Label Culture caught up with Charlie Staunton who is about to take on a starring role in new production A.D.A.M – The Modern Frankenstein, by Lewis Aaron Wood.


Who do you play in A.D.A.M – The Modern Frankenstein?

I play Adam, the artificial intelligence unit created by Victor Stone, the creature in this adaptation of the original story.

What is Adam like? Are you similar to him in any way?

Adam is essentially a robot. The progression of his character within the play sees him becoming more human so in one way I suppose I do share similarities in terms of humanity with the character he eventually becomes, but it stops there really. Apart from the fact we’re both made of metal.

A.D.A.M.- The Modern Frankenstein strikes me as a very dark and mysterious adaptation, exploring a “struggle with personal demons”. What drew you to audition for Adam in particular? Is it similar to anything you have done before?

I haven’t ever played a character that technically isn’t alive. So that was an interesting factor when I first auditioned for the role. I also love the original story, so the idea of playing the Creature appealed to me. This is the next best thing in a way.

What kind of research did you have to do for your role?

In playing the role my challenge was to play something completely inhuman and gradually show the journey into humanity. The idea of the artificial intelligence is something apparent in a lot of science fiction, so some of my research included watching films like I-Robot in order to get an idea of what it might be like. I also researched into young children learning to speak for the first time in order to try and portray everything being new to the character.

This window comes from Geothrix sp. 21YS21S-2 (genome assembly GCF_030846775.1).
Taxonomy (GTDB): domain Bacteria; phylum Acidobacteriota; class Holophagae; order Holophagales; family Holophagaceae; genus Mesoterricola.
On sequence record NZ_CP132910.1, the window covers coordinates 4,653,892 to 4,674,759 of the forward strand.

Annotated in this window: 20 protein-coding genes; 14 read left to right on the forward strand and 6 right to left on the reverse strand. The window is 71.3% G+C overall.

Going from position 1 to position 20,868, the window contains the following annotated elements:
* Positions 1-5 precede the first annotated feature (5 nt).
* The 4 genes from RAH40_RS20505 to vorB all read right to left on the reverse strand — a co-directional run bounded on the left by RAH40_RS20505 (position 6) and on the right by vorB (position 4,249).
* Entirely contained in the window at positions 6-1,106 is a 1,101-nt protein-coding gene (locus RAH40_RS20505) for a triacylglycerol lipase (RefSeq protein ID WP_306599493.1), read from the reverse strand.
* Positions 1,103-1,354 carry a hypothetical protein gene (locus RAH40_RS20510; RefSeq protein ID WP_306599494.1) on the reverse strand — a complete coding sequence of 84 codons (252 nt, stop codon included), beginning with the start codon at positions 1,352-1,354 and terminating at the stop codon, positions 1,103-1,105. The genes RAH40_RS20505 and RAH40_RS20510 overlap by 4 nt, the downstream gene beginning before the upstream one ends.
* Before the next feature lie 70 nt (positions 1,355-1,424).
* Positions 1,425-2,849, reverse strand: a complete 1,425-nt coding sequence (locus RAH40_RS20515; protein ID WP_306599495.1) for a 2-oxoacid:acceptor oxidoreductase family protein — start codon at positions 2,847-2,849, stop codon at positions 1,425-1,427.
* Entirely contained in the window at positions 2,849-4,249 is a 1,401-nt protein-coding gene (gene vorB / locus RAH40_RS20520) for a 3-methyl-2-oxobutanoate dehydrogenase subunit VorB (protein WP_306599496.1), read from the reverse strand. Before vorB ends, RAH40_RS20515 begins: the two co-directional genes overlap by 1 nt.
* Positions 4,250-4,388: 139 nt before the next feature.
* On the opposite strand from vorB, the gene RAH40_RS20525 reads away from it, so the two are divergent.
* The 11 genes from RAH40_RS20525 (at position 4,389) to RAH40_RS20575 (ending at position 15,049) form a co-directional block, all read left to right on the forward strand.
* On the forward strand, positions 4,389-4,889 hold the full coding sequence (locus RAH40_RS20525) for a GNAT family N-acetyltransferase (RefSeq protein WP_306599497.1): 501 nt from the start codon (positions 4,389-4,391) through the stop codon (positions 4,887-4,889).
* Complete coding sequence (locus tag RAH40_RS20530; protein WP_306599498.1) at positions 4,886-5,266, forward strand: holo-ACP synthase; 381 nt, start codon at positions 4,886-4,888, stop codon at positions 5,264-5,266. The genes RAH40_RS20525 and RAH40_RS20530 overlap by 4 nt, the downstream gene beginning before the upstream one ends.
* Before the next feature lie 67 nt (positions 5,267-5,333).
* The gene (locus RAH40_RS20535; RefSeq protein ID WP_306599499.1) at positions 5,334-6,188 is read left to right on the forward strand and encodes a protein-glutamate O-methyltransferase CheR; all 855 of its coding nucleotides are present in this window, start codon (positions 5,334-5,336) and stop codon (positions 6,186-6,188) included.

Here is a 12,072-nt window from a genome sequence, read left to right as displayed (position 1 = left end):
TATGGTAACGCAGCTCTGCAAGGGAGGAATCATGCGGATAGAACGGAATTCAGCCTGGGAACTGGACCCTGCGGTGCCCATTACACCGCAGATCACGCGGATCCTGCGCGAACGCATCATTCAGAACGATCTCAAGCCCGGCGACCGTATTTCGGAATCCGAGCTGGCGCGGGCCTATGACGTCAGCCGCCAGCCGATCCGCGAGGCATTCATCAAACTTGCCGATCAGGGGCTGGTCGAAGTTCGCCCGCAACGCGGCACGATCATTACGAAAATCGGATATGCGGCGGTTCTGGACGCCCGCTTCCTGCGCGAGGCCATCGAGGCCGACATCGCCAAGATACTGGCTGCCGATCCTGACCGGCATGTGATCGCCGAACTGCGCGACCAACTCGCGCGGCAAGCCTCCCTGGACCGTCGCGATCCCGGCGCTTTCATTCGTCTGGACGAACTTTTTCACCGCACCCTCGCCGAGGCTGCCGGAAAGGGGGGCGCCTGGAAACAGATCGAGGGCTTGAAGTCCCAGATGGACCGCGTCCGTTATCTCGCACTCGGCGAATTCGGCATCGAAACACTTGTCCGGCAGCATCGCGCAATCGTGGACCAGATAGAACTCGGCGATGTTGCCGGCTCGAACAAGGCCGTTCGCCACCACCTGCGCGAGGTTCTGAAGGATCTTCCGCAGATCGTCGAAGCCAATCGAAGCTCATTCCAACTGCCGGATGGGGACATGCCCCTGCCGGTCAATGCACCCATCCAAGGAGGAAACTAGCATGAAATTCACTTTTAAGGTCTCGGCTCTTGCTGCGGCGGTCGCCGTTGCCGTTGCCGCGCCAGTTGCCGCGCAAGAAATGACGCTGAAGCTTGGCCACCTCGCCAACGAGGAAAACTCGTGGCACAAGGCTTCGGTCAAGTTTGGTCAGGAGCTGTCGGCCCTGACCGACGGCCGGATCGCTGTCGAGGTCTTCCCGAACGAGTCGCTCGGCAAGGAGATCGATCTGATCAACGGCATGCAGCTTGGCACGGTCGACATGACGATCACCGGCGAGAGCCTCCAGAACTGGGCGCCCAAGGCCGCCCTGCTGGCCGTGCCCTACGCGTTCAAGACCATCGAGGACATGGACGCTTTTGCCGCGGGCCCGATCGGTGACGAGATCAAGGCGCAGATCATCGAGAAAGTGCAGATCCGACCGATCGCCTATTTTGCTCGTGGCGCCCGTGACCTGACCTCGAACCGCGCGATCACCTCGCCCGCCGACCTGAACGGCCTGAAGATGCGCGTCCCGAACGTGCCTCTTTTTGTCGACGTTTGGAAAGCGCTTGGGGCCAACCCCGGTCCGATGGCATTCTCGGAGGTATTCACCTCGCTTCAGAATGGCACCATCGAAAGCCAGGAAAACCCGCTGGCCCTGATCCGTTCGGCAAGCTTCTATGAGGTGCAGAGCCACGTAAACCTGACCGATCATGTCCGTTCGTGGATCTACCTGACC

Do you have any tips for getting into character?

I try to think of what I would think and do if I was the character and how I would behave within the confines and parameters of the scene and the dialogue. I focus on my character’s motivation in regards to other characters within the scene and their objectives in terms of what they are trying to achieve. I use this and the reaction I receive from the other actors on stage in order to mould myself into the character.

What has it been like working with the Lewis and Saskia? Have you worked with them before?

It’s been good fun, I was friends with them both before the whole process began and so it’s been very natural and comfortable all the way through. Lewis and I actually met because we were both cast in another student written play last year, but we also both performed in Tolly Coburn’s A Christmas Carol.

What drew you to the script? As we know, Lewis wrote the whole play himself. Is this the first student written play you have performed in?

It’s the third one, and it was the original story adapted with a science fiction twist that intrigued me.

What has been your favourite part of the rehearsal process?

Working with people I’ve worked with before is always good fun but it’s the first time I’ve worked with Alex Fulcher, Rahul Mathasing and Kieran Slade and it was excellent to get to see their work because they’re three really top actors.

Your first performance is next Thursday! How are you feeling about it? How do you handle the nerves?

I don’t really get nervous when acting anymore, it’s more of an excitement and eagerness to get out treading the boards

Without telling us too much, are there any particularly great bits to watch out for?

Kieran Slade has some really great comic moments, which are a joy to watch, and there is a movement piece as well. The whole show is a spectacle not to be missed!

It sounds like you guys have been working really hard. I can’t wait to come and see it. But for those still on the fence… what is your top reason for us to come and watch A.D.A.M. – The Modern Frankenstein? Can you sum it in one sentence?


Thanks for chatting to us, Charlie!

You’ll be able to see A.D.A.M – The Modern Frankenstein at Fearon Hall from 7th-9th May at 7:30pm.

Isobel Warner


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